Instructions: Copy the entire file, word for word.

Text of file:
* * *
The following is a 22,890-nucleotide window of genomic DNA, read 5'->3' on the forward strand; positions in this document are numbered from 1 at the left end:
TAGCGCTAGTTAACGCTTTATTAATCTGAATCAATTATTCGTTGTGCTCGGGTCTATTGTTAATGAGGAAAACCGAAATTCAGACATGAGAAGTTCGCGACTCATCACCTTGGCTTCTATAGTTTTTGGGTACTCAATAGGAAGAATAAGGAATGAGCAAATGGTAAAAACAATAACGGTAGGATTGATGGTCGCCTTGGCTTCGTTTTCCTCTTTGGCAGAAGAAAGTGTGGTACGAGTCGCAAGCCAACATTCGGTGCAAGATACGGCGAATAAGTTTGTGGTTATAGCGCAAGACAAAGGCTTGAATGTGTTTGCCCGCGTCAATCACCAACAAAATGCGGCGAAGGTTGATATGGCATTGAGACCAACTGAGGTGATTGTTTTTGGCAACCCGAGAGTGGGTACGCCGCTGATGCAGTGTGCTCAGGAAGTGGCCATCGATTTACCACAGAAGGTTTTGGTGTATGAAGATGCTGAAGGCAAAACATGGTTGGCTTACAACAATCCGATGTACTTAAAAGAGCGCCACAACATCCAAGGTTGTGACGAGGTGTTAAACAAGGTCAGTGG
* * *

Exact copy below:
The following is a 22,890-nucleotide window of genomic DNA, read 5'->3' on the forward strand; positions in this document are numbered from 1 at the left end:
TAGCGCTAGTTAACGCTTTATTAATCTGAATCAATTATTCGTTGTGCTCGGGTCTATTGTTAATGAGGAAAACCGAAATTCAGACATGAGAAGTTCGCGACTCATCACCTTGGCTTCTATAGTTTTTGGGTACTCAATAGGAAGAATAAGGAATGAGCAAATGGTAAAAACAATAACGGTAGGATTGATGGTCGCCTTGGCTTCGTTTTCCTCTTTGGCAGAAGAAAGTGTGGTACGAGTCGCAAGCCAACATTCGGTGCAAGATACGGCGAATAAGTTTGTGGTTATAGCGCAAGACAAAGGCTTGAATGTGTTTGCCCGCGTCAATCACCAACAAAATGCGGCGAAGGTTGATATGGCATTGAGACCAACTGAGGTGATTGTTTTTGGCAACCCGAGAGTGGGTACGCCGCTGATGCAGTGTGCTCAGGAAGTGGCCATCGATTTACCACAGAAGGTTTTGGTGTATGAAGATGCTGAAGGCAAAACATGGTTGGCTTACAACAATCCGATGTACTTAAAAGAGCGCCACAACATCCAAGGTTGTGACGAGGTGTTAAACAAGGTCAGTGG